The interface in conjunction with the remote control works well, although lacks again crucial refinement. The remote control features four coloured buttons, however unlike the Sky alternative the Humax device doesn’t utilise these ‘stand-out’ controls within the navigation to skip to regularly used functions. For example, the Humax recordings interface requires you to press ‘ok’ on the remote, revealing a list of operations including resume, about, watch from start, close menu, keep and delete. Ideally there should be a key along the bottom of the screen utilising the colored buttons, where the blue button for example could be delete. The list system is just too clumsy for quick operation and even more bizarre is that in other areas of the interface the coloured buttons are actually used! Puzzling…
Compared to the Sky TV guide, the Humax design is actually far clearer. With a nice large font, clean colour scheme and even channel logos – it is sharp and inviting. Navigation is a little slow, which isn’t helped by fairly elaborate transitions that animate as you hop from one section to another. The noticeable lag, although no doubt designed to add a layer of interest and pleasure, actually achieves the opposite. It’s just too much and slows down the operation of the platform. Either a faster processor should be included, or the animations reduced.
It’s also not obvious from the front whether the device is recording unless you have amazing eyesight, would have been nice to include a subtle blinking red power light or other more obvious indication. The display on the front of the HDR-1000S displays the current recording or channel, however I really don’t see why we need this panel. There is certainly enough on-screen information to compensate and it makes the device look a little dated in truth.
Another downside is that there is no filter for showing only HD channels in the TV Guide, instead a lengthy list of genres including entertainment, news & sport, movies, lifestyle and others are available. You can however create yourself a list of favourites, so here seemed to be a good location to store the few high definition channels available on the Freesat platform.
Free time & On Demand
If your Humax HDR-1000S is connected to the Internet via an Ethernet cable, you can enjoy additional features. Unfortunately, this model doesn’t include built-in wireless networking – but there is a new version just released known as the Humax HDR-1010S that does. A compatible wireless dongle can also be purchased.
By simply navigating to the left of the TV Guide timeline, you enter an area which allows you to look back in the past and launch programmes that were previously shown earlier in the day. This is limited to only a few channels currently including BBC and ITV, however it does provide a convenient way to use your TV guide to view missed programming and if available – play them back at will. This allows you to remain in the TV Guide and saves you manually opening up a seperate On Demand app such as BBC iPlayer and locating the item yourself, although of course this is also an option…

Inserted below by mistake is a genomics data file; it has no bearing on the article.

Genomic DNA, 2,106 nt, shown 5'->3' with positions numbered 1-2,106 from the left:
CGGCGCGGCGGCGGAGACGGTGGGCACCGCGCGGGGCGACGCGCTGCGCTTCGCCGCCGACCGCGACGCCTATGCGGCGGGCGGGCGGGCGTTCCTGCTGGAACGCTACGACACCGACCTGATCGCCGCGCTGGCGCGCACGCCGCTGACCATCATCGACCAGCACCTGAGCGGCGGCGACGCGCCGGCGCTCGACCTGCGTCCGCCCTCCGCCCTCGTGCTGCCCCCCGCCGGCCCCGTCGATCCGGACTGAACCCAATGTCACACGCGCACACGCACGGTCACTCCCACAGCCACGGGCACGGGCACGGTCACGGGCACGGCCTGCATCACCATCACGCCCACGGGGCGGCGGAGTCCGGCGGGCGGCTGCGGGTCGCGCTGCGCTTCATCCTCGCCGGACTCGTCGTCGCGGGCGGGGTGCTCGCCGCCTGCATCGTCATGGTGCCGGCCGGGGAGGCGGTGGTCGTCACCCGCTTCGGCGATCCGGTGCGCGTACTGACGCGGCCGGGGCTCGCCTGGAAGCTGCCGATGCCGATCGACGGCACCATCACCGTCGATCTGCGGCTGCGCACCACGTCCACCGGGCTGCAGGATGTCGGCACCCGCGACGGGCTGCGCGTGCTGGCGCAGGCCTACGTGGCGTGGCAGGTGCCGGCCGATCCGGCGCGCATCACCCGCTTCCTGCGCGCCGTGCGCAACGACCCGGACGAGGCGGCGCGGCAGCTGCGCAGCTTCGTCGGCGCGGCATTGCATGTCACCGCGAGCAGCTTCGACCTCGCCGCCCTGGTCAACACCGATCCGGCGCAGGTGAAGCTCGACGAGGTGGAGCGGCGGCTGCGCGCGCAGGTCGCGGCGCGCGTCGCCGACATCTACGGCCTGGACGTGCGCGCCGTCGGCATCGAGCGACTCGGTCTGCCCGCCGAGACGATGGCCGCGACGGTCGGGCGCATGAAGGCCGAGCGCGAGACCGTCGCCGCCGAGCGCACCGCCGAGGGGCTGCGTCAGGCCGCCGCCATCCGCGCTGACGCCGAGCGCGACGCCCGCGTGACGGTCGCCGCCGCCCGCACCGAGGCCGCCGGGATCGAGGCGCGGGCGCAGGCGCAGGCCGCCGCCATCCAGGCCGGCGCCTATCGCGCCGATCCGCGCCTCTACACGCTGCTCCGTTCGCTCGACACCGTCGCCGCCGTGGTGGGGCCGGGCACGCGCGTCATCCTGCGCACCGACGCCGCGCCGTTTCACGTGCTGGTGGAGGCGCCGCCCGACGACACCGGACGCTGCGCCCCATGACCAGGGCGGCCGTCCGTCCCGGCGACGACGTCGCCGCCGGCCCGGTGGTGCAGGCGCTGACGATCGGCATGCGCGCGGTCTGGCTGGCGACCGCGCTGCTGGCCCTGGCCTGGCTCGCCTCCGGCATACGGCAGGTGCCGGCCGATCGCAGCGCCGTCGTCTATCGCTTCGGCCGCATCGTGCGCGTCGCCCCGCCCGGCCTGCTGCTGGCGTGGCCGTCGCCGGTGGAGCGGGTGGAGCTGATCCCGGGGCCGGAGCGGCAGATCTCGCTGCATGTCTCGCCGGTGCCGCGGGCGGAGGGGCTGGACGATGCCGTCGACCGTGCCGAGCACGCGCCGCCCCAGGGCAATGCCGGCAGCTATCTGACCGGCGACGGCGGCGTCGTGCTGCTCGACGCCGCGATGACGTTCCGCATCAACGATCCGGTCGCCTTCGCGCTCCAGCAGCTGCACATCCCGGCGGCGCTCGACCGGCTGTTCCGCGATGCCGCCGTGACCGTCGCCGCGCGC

BBC iPlayer and ITV Player are included with the device and offer a dedicated area to view each provider’s available streaming content. This is perfect if you have forgotten to record a programme to the internal storage as there is a good chance it will be available to stream instantly over the Internet instead. Channel 4 and 5 have been shown on the Humax box as coming ‘soon’, however it has been months and still no developments. What has been added though is just as important and that is a YouTube app.
YouTube is a content giant not just for professional video content creators, but for amateurs as well. If you needed a reason to create a YouTube account, this is it! With a YouTube account, you can create a subscription list of ‘channels’ you wish to follow covering all manner of subjects and this appears within the Humax YouTube app. Viewing YouTube content through a large television screen is a wonderful experience and although I have various devices that can access this content, the Humax is by far my preferred choice. It’s quiet, includes an attractive user interface and links in to my account with only a few simple steps (computer required). There is a slight bug where ‘loading’ blinks on and off at various times during playback, however I hope this will be corrected in an update soon.
You can even play MP3 music, view JPEG photos and watch various video file formats using the HDR-1000S either from a USB stick, network-attached storage or capable media sharing device such as a computer.
The Humax HDR-1000S boasts a jaw dropping picture quality, a visually impressive interface – all while packing in numerous additional features to take advantage of online functionality.
As much as I enjoy the HDR-1000S, it isn’t a truly ‘premium’ experience yet, due to a fairly complicated navigation system provided by Freesat that simply doesn’t match the Sky+ HD alternative for clever concise operation. It’s an impressive set-top box, but it could have been an exceptional one with just a little more consideration. However, that isn’t to say that this Humax offering shouldn’t be considered, in fact if you want to remove the tiresome monthly payments for a subscription service yet wish to hold on to the advantages of a satellite system – the HDR-1000S delivers the essentials with stunning picture and sound quality.
After one month with the Humax HDR-1000S, I haven’t missed the Sky platform once and with more channels gradually appearing on the Freesat platform, the choice available for TV viewing has become a lot more interesting!
Rating: 4 / 5